This essay will give examples and discuss the factors which can affect bystander behaviour in various situations. Models explaining theories will be looked at along with various studies, as well as looking at the three social cognitive processes by Latane and Darley and explain how these were put together to propose a complex cognitive model. The essay will explain the Arousal cost reward model by Piliavin and Piliavin.
After the murder of Kitty Genovese in 1964, bystander behaviour was first looked at by Latane and Darley in 1970. Kitty was repeatedly stabbed by a stalker on three separate attacks. During the first two attempts, voices and the sight of lights going on interrupted him and frightened him off but seeing as nobody was coming to her rescue, he went back the third time which consequently led to her death. During the police investigation it emerged that 38 of her neighbours had separately witnessed the attack and yet no-one had intervened or called the police.
It was through kitty Genovese murder and early laboratory studies that led Latane and Darley to introduce the concept of unresponsive bystander and bystander apathy and according to Latane and Darley decision model, a bystander will pass through a logical series of steps before actually offering any help. Therefore a negative decision at any step will lead to non- intervention.
The three social cognitive processes towards the behaviour of bystanders by Latane and Darley that were involved in the passive behaviour of bystanders and these are, Diffusion of responsibility is where there is a tendency that the individual will assume that someone else has taken control of the situation when in fact as a result no one actually does. Audience inhibition is where an individual is concerned with what others might think of them and not want to react to what may be a false alarm as they could feel embarrassed. Pluralistic ignorance which means that an individual will observe the behaviour from other onlookers and take his cue from their behaviour before actually helping and Latane and Darley put these ideas together to form a complex model and it was suggested that there were five steps necessary in order for an individual to take positive action.
Step one is that an individual must notice that something is happening. A study by Darley and Batson (1973) is an example of this, whereby seminary students had to give a talk in a nearby building on the Good Samaritan. Each group were given different levels of urgency. Group one were told they had plenty of time to get to the other building, group two were told they had a few minutes but it is best to head over now whereas The third group was told they were already late.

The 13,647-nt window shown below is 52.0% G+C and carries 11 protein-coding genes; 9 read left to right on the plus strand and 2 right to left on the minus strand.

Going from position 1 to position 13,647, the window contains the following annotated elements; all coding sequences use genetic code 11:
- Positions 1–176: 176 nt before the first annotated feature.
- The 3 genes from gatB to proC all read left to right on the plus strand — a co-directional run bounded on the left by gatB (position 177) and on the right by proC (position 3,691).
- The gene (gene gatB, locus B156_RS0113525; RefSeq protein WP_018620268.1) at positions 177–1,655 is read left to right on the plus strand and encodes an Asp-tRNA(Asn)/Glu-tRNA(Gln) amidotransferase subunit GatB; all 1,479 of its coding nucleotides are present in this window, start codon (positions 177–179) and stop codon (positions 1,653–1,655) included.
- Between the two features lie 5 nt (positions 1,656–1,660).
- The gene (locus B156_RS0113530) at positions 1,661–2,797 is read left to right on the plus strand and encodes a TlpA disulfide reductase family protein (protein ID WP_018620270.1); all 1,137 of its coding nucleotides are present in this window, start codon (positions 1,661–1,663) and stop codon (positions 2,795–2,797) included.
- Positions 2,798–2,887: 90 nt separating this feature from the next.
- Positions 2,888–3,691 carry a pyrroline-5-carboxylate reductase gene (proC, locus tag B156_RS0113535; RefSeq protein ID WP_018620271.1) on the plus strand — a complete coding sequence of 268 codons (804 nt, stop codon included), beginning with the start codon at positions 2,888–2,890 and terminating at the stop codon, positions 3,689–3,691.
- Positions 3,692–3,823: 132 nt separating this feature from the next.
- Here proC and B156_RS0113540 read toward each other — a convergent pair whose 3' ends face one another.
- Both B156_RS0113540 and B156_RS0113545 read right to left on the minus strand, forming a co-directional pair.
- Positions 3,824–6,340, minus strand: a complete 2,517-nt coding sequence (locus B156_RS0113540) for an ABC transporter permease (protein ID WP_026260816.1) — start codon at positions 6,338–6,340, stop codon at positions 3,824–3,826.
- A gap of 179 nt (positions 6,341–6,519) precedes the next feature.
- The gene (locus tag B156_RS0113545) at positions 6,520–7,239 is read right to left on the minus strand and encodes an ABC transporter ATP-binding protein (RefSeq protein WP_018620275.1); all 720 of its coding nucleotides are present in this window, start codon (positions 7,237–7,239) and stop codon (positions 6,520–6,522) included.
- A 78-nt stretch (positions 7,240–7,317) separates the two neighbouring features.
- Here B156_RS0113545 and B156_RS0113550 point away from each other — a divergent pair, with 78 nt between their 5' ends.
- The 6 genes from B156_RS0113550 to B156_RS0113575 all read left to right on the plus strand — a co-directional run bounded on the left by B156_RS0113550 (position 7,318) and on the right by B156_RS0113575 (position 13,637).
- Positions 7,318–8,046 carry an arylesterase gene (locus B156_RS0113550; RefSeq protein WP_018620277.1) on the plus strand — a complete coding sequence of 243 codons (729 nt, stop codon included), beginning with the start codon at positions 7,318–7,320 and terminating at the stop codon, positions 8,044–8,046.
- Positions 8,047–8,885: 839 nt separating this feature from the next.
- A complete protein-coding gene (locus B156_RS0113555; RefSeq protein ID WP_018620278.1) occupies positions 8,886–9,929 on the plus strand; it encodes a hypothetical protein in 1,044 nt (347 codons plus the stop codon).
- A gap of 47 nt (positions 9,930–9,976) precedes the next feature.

In an alleyway they passed a man slumped on the ground in pain. It was unclear whether the man was ill or drunk. 70% of students who believed they were ahead of schedule stopped to help the man, 45% of people who were on time stopped to help whereas only 10% of the students who believed they were late stopped to help. However many students actually stepped over the man needing help. It is thought that the students with more time took more notice of their surroundings whereas the students who believed they were late kept their heads down and noticed hardly anything of their surroundings.
Step two of the cognitive model is do we interpret the situation as an emergency.
Step three of the model is to take responsibility for helping.
Step four refers to if a bystander decides to help and this will be influenced by how competent they feel.
Step five will be to give the help needed provided the other four steps have been gone through first.
Darley and Latane’s conclusions were expanded into a cost-reward arousal model by Piliavin et al in the early 1980’s. This model suggests that the potential rewards and costs of intervention and non-intervention are weighed up by the bystander. The cost-reward arousal model consists of two factors that are interdependent in order to explain whether or not a bystander will help.
Arousal in response to the need of others is an emotional response which is distressing to the helper, thus motivating the helper to help in reducing their own distress.
Cost-reward factor involves the bystander weighing up the situation in terms of costs and rewards to themselves. Costs and rewards may be seen in terms of those received for helping the victim , for example the amount of physical danger involved or fame and monetary rewards and as the costs for helping increase so does the probability of intervention.
In conclusion this essay has shown that the cost of helping and not helping differ according to the type of help that is required, which could include personality of the bystander, the gender of either, and furthermore the bystander – victim relationship. Helping can be called altruism but only if the motive is to benefit the victim which is empathic concern. All human beings are capable of altruistic acts, and according to universal egoism, helping is always motivated by personal distress. Humans are capable of biological altruism whereby it is triggered within emergency situations, especially where their friends or relatives are concerned.